Will coronavirus convince us all to buy campervans?
As interest in campers swells in Britain, Volkswagen reckons there’s an Irish opening too
‘The idea of holidaying in a space that you yourself own, which you can clean yourself and which won’t have been used by others recently, is definitely reassuring.’ Photograph: iStock
As we slowly start to emerge from our shells, as (hopefully) coronavirus recedes, those of us lucky enough to still have an income and work to do will start, inevitably, to think about holidays. It looks as if one smart option will be to take a staycation, although I’m going to be nervous as hell for some time to come when it comes to literally laying my head on someone else’s pillow, so hotels and Airbnbs are going to be something of an issue. Which then raises the potential of bringing your own home with you . . .
Caravans are out of the question, obviously. They’re big, they’re ugly, they’re awkward to tow, and you just end up looking and feeling like a couple in a dodgy 1970s sitcom. A campervan, though? Well, that’s maybe a better idea. Instead of looking like Terry & June, you might end up looking a little mot more like Owen Wilson, all surfer-chic and board wax. Well, maybe.
It seems as if this is coming to pass. In the UK market, Auto Trader is reporting a rise in people viewing online adverts for campers – up by 17 per cent compared to last year – while a survey showed that 40 per cent of people are planning a staycation this year (regulations allowing) and that plans for caravan and motorhome holidays are as popular now as those which involve hotel stays.
The idea of holidaying in a space that you yourself own, which you can clean yourself and which won’t have been used by others recently is definitely reassuring
Auto Trader’s Rory Reid told The Irish Times: “Coronavirus has changed the way we live our lives in so many ways, and there’s no doubt this will extend to our holidays. Many are unlikely to want (or be able) to quarantine themselves for 14 days after a holiday abroad, so we’ll be seeing beaches and other hotspots abuzz with local holidaymakers this summer. Caravan holidays in particular will shoot through the roof. The idea of holidaying in a space that you yourself own, which you can clean yourself and which won’t have been used by others recently is definitely reassuring.”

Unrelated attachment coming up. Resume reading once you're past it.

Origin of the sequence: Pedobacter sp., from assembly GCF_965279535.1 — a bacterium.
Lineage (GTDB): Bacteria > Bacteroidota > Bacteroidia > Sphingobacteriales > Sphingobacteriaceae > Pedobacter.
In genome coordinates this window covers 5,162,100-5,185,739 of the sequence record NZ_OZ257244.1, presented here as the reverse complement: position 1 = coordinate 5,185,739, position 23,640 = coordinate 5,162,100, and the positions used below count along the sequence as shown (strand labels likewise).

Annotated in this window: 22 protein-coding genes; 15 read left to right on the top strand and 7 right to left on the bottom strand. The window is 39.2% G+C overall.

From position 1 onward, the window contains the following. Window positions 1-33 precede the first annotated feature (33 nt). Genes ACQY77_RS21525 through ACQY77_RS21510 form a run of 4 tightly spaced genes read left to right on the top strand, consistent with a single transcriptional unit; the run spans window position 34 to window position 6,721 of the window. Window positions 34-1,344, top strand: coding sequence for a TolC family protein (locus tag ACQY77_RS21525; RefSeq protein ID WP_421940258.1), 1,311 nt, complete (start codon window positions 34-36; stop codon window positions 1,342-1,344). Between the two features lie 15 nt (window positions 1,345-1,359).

Volkswagen Ireland reckons that there’s a potential opportunity here for campervan sales too, VW is one of only three brands that offers in-house camper models (the others being Ford and Mercedes). Volkswagen Commercial Vehicles Ireland director Alan Bateson told The Irish Times: “It’s something that maybe can work for people as they do not want to travel by plane, They do not want to travel to other countries, possibly, they can still make the best of our beautiful country by utilising the class leading products that we have in the caravan segment vehicles.
“So we have an opportunity and we are looking at production about standard California and Grand California, two brand new models that are well priced into the Irish market and provide options for customers we’re already seeing an increase in inquiries for these vehicles from certain customer groups.”
In fact, as of this week, Volkswagen’s camper sales were up 25 per cent overall, compared to 2019, and had risen a staggering 1,000 per cent since the 18th of May, when dealerships reopened. “We have managed to gain a further additional 15 production slots in July, August and September so we expect to see these numbers continue especially with the launch of California Beach model,” Bateson said. “We have also seen circa 5 per cent increase in residual values as used models are also heavily sought after.”
Mercedes in the UK is seeing a similar effect. Speaking to Car Dealer Magazine, Mercedes-Benz Vans managing director Steve Bridge said: “If you look over the last 10 years the leisure market has been on the increase irrespective. So, yes, you’ll get the odd blip – like around 9/11 when people didn’t want to fly – but there are many people that like to stay in the UK, and certainly travel to Europe as well.”